A case of long-term survival of primary malignant melanoma of the esophagus after surgery and a review of the literature
Case Report

A case of long-term survival of primary malignant melanoma of the esophagus after surgery and a review of the literature

Weigang Zhao#, Xiang Guo#, Yi Yang

Department of Thoracic Surgery, Shanghai Jiao Tong University Affiliated Sixth People’s Hospital, Shanghai 200030, China

#These authors contributed equally to this work.

Correspondence to: Yi Yang. Department of Thoracic Surgery, Shanghai Jiao Tong University Affiliated Sixth People’s Hospital, Shanghai 200030, China. Email: dryangyi12312@163.com.

Abstract: We here reported a case of primary malignant melanoma of the esophagus (PMME) which was performed surgery 8 years ago. The patient is still alive now. PMME is a very rare disease with very dreadful prognosis. The only way to definitely diagnosis is pathology while clinical symptoms or image examinations are useful for clinical staging. Surgery is standard, and only treatment that can offer the opportunity for long-term survival.

Keywords: Primary malignant melanoma of the esophagus (PMME); metastasis; surgery; diagnosis


Received: 11 November 2018; Accepted: 05 March 2019; Published: 13 March 2019.

doi: 10.21037/aoe.2019.03.03


Introduction

Primary malignant melanoma of the esophagus (PMME) is a very rare tumor occurs mostly in 60–70 years old male patients (1). PMME often presents as polypoid lesion in esophagus and the most common symptoms includes dysphagia, retrosternal or epigastric discomfort or pain or weight loss (1). With the development of technology of diagnosis, more and more PMME has been diagnosed in recent years. However, the prognosis of PMME is yet not encouraging due to the high potential of metastasis (1). Like most other malignant tumors, early diagnosis and treatment can significantly improve the prognosis of these patients (2). Image examination including upper gastrointestinal series and computed tomography (CT) are very useful for clinical staging. Positive expression of S100 protein, HMB45 and neuron-specific enolase from pathologic and immunohistochemical is helpful for definitive diagnosis of PMME (3). Eight years ago, we encountered a case of PMME in endoscopy and diagnosed it by pathology. We follow up the case until now and find that the patient is still alive.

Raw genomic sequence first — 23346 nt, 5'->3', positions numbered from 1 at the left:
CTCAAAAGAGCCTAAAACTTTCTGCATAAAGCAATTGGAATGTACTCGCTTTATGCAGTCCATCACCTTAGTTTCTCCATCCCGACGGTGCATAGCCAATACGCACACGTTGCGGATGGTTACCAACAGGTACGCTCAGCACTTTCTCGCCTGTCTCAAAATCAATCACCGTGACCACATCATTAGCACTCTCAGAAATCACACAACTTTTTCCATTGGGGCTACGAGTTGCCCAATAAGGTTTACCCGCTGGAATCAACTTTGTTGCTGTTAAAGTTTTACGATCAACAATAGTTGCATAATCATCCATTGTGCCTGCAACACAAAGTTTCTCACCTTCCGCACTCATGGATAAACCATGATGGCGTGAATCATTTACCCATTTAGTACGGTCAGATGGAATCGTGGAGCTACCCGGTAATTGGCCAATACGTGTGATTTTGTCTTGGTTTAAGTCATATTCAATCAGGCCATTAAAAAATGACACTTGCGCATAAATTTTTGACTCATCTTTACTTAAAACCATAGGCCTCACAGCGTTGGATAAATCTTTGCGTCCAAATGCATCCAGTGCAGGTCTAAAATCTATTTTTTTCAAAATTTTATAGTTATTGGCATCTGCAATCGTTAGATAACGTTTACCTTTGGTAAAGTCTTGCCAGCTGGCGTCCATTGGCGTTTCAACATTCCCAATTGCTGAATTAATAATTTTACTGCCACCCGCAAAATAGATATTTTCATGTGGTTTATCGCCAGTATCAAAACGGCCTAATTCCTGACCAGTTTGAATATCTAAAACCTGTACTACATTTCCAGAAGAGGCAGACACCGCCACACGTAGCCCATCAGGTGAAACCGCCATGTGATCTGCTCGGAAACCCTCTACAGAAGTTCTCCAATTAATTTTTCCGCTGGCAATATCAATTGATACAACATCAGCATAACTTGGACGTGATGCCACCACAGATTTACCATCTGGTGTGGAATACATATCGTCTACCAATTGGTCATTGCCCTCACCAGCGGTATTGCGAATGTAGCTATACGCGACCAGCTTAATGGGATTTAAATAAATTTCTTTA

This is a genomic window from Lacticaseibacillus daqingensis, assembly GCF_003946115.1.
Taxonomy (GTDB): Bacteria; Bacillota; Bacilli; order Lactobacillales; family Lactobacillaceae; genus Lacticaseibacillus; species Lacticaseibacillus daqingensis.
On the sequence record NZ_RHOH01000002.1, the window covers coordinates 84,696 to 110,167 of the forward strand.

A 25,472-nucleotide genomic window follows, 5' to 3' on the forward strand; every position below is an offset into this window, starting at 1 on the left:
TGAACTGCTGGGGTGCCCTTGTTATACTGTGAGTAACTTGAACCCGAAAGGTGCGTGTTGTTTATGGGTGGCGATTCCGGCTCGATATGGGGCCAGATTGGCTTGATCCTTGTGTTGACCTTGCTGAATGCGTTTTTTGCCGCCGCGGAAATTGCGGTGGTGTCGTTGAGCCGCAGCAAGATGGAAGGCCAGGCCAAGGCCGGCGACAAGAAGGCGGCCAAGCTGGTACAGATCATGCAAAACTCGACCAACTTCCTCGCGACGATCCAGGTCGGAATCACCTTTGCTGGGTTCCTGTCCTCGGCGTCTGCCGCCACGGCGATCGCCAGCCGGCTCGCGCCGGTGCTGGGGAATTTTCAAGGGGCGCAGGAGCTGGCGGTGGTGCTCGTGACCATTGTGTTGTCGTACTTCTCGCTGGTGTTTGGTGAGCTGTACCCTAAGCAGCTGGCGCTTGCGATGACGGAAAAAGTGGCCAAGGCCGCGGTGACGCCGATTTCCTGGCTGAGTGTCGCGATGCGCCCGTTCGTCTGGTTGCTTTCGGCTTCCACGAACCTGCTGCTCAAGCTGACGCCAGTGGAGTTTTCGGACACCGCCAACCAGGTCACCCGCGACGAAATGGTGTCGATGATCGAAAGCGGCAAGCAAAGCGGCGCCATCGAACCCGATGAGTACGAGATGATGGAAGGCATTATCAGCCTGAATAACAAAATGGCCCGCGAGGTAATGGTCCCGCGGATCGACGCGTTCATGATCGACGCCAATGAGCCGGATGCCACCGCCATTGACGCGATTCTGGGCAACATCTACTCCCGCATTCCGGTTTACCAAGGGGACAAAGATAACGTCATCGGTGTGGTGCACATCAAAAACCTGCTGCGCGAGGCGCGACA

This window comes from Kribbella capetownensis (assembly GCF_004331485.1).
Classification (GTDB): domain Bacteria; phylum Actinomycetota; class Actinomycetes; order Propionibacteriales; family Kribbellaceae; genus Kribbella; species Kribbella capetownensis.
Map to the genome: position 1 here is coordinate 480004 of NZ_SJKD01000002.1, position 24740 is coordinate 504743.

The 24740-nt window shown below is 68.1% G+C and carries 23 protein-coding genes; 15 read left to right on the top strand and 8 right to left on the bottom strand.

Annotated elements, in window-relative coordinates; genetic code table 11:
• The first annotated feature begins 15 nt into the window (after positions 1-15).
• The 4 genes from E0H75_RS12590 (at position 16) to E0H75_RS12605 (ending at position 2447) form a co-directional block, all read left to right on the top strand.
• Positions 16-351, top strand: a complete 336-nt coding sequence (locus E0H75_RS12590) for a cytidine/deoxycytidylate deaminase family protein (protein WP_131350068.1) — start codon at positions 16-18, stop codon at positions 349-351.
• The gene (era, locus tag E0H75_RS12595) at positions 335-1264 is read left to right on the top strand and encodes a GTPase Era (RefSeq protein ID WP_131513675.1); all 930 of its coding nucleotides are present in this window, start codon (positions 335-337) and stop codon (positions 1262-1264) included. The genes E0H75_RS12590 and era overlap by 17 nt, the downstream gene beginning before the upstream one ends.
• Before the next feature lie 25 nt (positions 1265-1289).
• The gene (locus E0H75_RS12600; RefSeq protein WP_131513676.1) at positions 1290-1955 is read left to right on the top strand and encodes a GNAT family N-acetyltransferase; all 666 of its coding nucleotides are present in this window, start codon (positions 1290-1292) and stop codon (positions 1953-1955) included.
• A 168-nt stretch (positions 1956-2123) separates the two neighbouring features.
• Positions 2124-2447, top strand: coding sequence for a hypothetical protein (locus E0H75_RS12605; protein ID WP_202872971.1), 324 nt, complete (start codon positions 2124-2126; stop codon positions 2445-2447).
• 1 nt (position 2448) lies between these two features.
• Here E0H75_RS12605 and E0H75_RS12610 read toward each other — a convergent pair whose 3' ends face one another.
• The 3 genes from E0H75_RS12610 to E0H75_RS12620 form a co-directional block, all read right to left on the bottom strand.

Case presentation

A 75-year-old man came to our institute for an examination in November 23, 2010 due to difficulty in swallowing for about one month. The symptom is getting worse when eating solid foods. Upper gastrointestinal endoscopy showed a dark brown mass (3 cm × 2 cm) in the esophagus 34–39 cm from the incisors. Microscopic examination revealed variously pigmented unusual cells were observed in the tumor. A circular filling defect in the lower esophagus was observed in upper gastrointestinal series (Figure 1). CT scan of the chest and upper abdomen revealed the esophagus wall was thicker than normal situation (Figure 2). PMME was suspected in this case and further examination was performed. The PET-CT examination did not find any proof of tumor metastasis and skin examination did not find any proof of melanoma. A subtotal esophagectomy was performed using the Sweet technique in December 1, 2010. Gross specimen showed a dark brown mass measuring 3 cm × 2 cm located in the lower part of esophagus. Postoperative pathological diagnosis was PMME and tumor invaded the submucosa of the esophagus, all the detectable lymph nodes (fifteen lymph nodes) are negative and the esophageal margin was free from tumors (Figure 3). The patient did not receive any further treatment due to his poor physical situation and early pathological stage. We have followed up the patient until now, the patient is still healthy currently, no tumor metastasis and recurrence signs have been seen.

Figure 1 Upper gastrointestinal series showing a circular filling defect in the lower esophagus.
Figure 2 Plain computed tomography scan of the cervical region, chest and upper abdomen demonstrating the thickness of the middle esophagus wall.
Figure 3 Pathological findings (hematoxylin/eosin staining) from the postoperative specimens. (A) One of the satellites (×100); (B) one of the satellites (×200).

Discussion

PMME is very rare tumor only representing 0.1% to 0.2% of all esophageal malignancies and 0.5% of noncutaneous melanomas are detected in esophagus. It occurs mostly in 60–70 years old male patients, only few younger patients have been reported (1).